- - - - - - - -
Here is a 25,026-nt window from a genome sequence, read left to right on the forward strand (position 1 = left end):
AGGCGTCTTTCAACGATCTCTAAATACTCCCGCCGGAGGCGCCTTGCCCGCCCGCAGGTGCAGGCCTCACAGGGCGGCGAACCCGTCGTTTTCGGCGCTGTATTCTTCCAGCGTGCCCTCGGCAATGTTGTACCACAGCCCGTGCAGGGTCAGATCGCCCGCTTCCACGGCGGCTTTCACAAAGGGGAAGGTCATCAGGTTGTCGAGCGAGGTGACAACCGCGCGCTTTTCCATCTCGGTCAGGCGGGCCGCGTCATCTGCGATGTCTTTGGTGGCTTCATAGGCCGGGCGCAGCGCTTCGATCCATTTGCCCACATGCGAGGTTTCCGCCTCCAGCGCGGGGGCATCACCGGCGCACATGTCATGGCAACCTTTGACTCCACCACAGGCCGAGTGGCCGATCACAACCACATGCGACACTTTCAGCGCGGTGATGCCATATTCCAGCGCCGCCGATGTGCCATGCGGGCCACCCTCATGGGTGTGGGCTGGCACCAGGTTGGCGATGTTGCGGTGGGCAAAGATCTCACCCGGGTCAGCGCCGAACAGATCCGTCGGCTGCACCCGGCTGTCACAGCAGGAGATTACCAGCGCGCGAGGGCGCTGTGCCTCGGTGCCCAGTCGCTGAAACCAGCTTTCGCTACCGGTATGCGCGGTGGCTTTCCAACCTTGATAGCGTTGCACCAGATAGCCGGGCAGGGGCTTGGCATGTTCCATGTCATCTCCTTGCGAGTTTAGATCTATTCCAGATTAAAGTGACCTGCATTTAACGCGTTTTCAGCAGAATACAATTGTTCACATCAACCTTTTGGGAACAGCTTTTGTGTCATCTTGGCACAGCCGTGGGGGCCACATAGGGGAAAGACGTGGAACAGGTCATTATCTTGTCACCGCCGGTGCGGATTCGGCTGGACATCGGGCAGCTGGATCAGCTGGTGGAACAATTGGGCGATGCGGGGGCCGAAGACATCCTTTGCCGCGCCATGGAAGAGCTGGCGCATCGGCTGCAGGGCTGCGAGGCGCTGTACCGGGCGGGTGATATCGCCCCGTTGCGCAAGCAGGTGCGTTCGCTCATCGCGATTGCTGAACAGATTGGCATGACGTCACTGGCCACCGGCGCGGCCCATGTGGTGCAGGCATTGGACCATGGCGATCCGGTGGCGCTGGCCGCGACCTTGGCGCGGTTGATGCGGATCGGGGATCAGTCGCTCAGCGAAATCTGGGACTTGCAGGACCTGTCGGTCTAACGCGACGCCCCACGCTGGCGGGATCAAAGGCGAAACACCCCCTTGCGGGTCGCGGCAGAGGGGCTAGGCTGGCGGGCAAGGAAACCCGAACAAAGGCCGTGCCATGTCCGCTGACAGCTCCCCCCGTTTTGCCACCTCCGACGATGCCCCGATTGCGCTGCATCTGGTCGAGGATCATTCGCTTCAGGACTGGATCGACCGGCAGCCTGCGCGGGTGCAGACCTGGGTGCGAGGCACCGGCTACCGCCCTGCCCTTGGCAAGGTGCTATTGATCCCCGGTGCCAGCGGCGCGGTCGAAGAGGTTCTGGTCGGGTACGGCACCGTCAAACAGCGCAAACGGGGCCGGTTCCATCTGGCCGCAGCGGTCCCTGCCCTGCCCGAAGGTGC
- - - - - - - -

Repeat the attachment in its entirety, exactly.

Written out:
Here is a 25,026-nt window from a genome sequence, read left to right on the forward strand (position 1 = left end):
AGGCGTCTTTCAACGATCTCTAAATACTCCCGCCGGAGGCGCCTTGCCCGCCCGCAGGTGCAGGCCTCACAGGGCGGCGAACCCGTCGTTTTCGGCGCTGTATTCTTCCAGCGTGCCCTCGGCAATGTTGTACCACAGCCCGTGCAGGGTCAGATCGCCCGCTTCCACGGCGGCTTTCACAAAGGGGAAGGTCATCAGGTTGTCGAGCGAGGTGACAACCGCGCGCTTTTCCATCTCGGTCAGGCGGGCCGCGTCATCTGCGATGTCTTTGGTGGCTTCATAGGCCGGGCGCAGCGCTTCGATCCATTTGCCCACATGCGAGGTTTCCGCCTCCAGCGCGGGGGCATCACCGGCGCACATGTCATGGCAACCTTTGACTCCACCACAGGCCGAGTGGCCGATCACAACCACATGCGACACTTTCAGCGCGGTGATGCCATATTCCAGCGCCGCCGATGTGCCATGCGGGCCACCCTCATGGGTGTGGGCTGGCACCAGGTTGGCGATGTTGCGGTGGGCAAAGATCTCACCCGGGTCAGCGCCGAACAGATCCGTCGGCTGCACCCGGCTGTCACAGCAGGAGATTACCAGCGCGCGAGGGCGCTGTGCCTCGGTGCCCAGTCGCTGAAACCAGCTTTCGCTACCGGTATGCGCGGTGGCTTTCCAACCTTGATAGCGTTGCACCAGATAGCCGGGCAGGGGCTTGGCATGTTCCATGTCATCTCCTTGCGAGTTTAGATCTATTCCAGATTAAAGTGACCTGCATTTAACGCGTTTTCAGCAGAATACAATTGTTCACATCAACCTTTTGGGAACAGCTTTTGTGTCATCTTGGCACAGCCGTGGGGGCCACATAGGGGAAAGACGTGGAACAGGTCATTATCTTGTCACCGCCGGTGCGGATTCGGCTGGACATCGGGCAGCTGGATCAGCTGGTGGAACAATTGGGCGATGCGGGGGCCGAAGACATCCTTTGCCGCGCCATGGAAGAGCTGGCGCATCGGCTGCAGGGCTGCGAGGCGCTGTACCGGGCGGGTGATATCGCCCCGTTGCGCAAGCAGGTGCGTTCGCTCATCGCGATTGCTGAACAGATTGGCATGACGTCACTGGCCACCGGCGCGGCCCATGTGGTGCAGGCATTGGACCATGGCGATCCGGTGGCGCTGGCCGCGACCTTGGCGCGGTTGATGCGGATCGGGGATCAGTCGCTCAGCGAAATCTGGGACTTGCAGGACCTGTCGGTCTAACGCGACGCCCCACGCTGGCGGGATCAAAGGCGAAACACCCCCTTGCGGGTCGCGGCAGAGGGGCTAGGCTGGCGGGCAAGGAAACCCGAACAAAGGCCGTGCCATGTCCGCTGACAGCTCCCCCCGTTTTGCCACCTCCGACGATGCCCCGATTGCGCTGCATCTGGTCGAGGATCATTCGCTTCAGGACTGGATCGACCGGCAGCCTGCGCGGGTGCAGACCTGGGTGCGAGGCACCGGCTACCGCCCTGCCCTTGGCAAGGTGCTATTGATCCCCGGTGCCAGCGGCGCGGTCGAAGAGGTTCTGGTCGGGTACGGCACCGTCAAACAGCGCAAACGGGGCCGGTTCCATCTGGCCGCAGCGGTCCCTGCCCTGCCCGAAGGTGC